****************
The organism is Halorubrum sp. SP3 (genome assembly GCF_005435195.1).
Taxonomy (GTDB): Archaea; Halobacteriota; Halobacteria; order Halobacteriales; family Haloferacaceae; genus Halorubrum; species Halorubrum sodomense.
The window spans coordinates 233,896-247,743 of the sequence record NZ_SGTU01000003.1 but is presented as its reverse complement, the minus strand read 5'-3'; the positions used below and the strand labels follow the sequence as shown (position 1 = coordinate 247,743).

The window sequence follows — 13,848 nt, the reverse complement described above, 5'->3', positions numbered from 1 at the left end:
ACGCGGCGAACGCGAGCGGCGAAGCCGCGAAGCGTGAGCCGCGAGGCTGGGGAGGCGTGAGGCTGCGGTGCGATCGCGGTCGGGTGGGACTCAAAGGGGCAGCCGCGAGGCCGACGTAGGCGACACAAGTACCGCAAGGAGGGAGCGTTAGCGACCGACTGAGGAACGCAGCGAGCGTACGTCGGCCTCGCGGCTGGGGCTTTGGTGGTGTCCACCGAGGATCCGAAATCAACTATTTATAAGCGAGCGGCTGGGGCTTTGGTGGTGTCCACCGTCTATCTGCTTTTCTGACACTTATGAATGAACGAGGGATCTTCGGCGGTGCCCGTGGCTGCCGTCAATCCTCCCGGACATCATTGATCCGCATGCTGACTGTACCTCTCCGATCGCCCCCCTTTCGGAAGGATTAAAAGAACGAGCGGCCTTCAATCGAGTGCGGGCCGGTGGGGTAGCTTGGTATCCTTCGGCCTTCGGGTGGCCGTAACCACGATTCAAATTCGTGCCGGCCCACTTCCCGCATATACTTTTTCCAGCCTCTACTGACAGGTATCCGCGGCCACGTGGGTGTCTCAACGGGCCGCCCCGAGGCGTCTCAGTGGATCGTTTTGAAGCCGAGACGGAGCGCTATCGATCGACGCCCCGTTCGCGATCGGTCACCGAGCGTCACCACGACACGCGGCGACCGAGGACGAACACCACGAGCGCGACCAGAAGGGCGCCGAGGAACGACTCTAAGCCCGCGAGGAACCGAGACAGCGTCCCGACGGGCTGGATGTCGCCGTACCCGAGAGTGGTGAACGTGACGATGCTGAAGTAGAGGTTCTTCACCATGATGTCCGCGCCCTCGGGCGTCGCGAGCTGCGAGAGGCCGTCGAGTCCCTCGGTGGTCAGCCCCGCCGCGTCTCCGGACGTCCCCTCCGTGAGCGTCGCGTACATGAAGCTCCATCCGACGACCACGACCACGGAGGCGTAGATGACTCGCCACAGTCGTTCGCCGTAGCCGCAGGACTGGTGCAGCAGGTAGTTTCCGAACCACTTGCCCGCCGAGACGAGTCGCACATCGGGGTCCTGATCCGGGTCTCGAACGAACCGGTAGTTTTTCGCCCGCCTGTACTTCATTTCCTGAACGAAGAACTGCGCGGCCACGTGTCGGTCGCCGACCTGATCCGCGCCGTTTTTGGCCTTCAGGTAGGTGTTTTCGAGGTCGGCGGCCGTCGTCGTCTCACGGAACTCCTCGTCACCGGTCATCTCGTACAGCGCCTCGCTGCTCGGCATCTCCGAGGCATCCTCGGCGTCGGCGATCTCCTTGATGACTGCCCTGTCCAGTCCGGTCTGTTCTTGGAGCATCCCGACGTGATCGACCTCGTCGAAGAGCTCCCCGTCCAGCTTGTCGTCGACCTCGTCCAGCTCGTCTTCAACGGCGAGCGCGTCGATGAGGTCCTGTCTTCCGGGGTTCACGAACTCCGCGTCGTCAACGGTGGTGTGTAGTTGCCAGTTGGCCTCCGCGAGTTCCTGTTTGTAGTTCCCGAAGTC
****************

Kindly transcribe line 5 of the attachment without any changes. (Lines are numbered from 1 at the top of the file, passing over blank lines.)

ACGCGGCGAACGCGAGCGGCGAAGCCGCGAAGCGTGAGCCGCGAGGCTGGGGAGGCGTGAGGCTGCGGTGCGATCGCGGTCGGGTGGGACTCAAAGGGGCAGCCGCGAGGCCGACGTAGGCGACACAAGTACCGCAAGGAGGGAGCGTTAGCGACCGACTGAGGAACGCAGCGAGCGTACGTCGGCCTCGCGGCTGGGGCTTTGGTGGTGTCCACCGAGGATCCGAAATCAACTATTTATAAGCGAGCGGCTGGGGCTTTGGTGGTGTCCACCGTCTATCTGCTTTTCTGACACTTATGAATGAACGAGGGATCTTCGGCGGTGCCCGTGGCTGCCGTCAATCCTCCCGGACATCATTGATCCGCATGCTGACTGTACCTCTCCGATCGCCCCCCTTTCGGAAGGATTAAAAGAACGAGCGGCCTTCAATCGAGTGCGGGCCGGTGGGGTAGCTTGGTATCCTTCGGCCTTCGGGTGGCCGTAACCACGATTCAAATTCGTGCCGGCCCACTTCCCGCATATACTTTTTCCAGCCTCTACTGACAGGTATCCGCGGCCACGTGGGTGTCTCAACGGGCCGCCCCGAGGCGTCTCAGTGGATCGTTTTGAAGCCGAGACGGAGCGCTATCGATCGACGCCCCGTTCGCGATCGGTCACCGAGCGTCACCACGACACGCGGCGACCGAGGACGAACACCACGAGCGCGACCAGAAGGGCGCCGAGGAACGACTCTAAGCCCGCGAGGAACCGAGACAGCGTCCCGACGGGCTGGATGTCGCCGTACCCGAGAGTGGTGAACGTGACGATGCTGAAGTAGAGGTTCTTCACCATGATGTCCGCGCCCTCGGGCGTCGCGAGCTGCGAGAGGCCGTCGAGTCCCTCGGTGGTCAGCCCCGCCGCGTCTCCGGACGTCCCCTCCGTGAGCGTCGCGTACATGAAGCTCCATCCGACGACCACGACCACGGAGGCGTAGATGACTCGCCACAGTCGTTCGCCGTAGCCGCAGGACTGGTGCAGCAGGTAGTTTCCGAACCACTTGCCCGCCGAGACGAGTCGCACATCGGGGTCCTGATCCGGGTCTCGAACGAACCGGTAGTTTTTCGCCCGCCTGTACTTCATTTCCTGAACGAAGAACTGCGCGGCCACGTGTCGGTCGCCGACCTGATCCGCGCCGTTTTTGGCCTTCAGGTAGGTGTTTTCGAGGTCGGCGGCCGTCGTCGTCTCACGGAACTCCTCGTCACCGGTCATCTCGTACAGCGCCTCGCTGCTCGGCATCTCCGAGGCATCCTCGGCGTCGGCGATCTCCTTGATGACTGCCCTGTCCAGTCCGGTCTGTTCTTGGAGCATCCCGACGTGATCGACCTCGTCGAAGAGCTCCCCGTCCAGCTTGTCGTCGACCTCGTCCAGCTCGTCTTCAACGGCGAGCGCGTCGATGAGGTCCTGTCTTCCGGGGTTCACGAACTCCGCGTCGTCAACGGTGGTGTGTAGTTGCCAGTTGGCCTCCGCGAGTTCCTGTTTGTAGTTCCCGAAGTC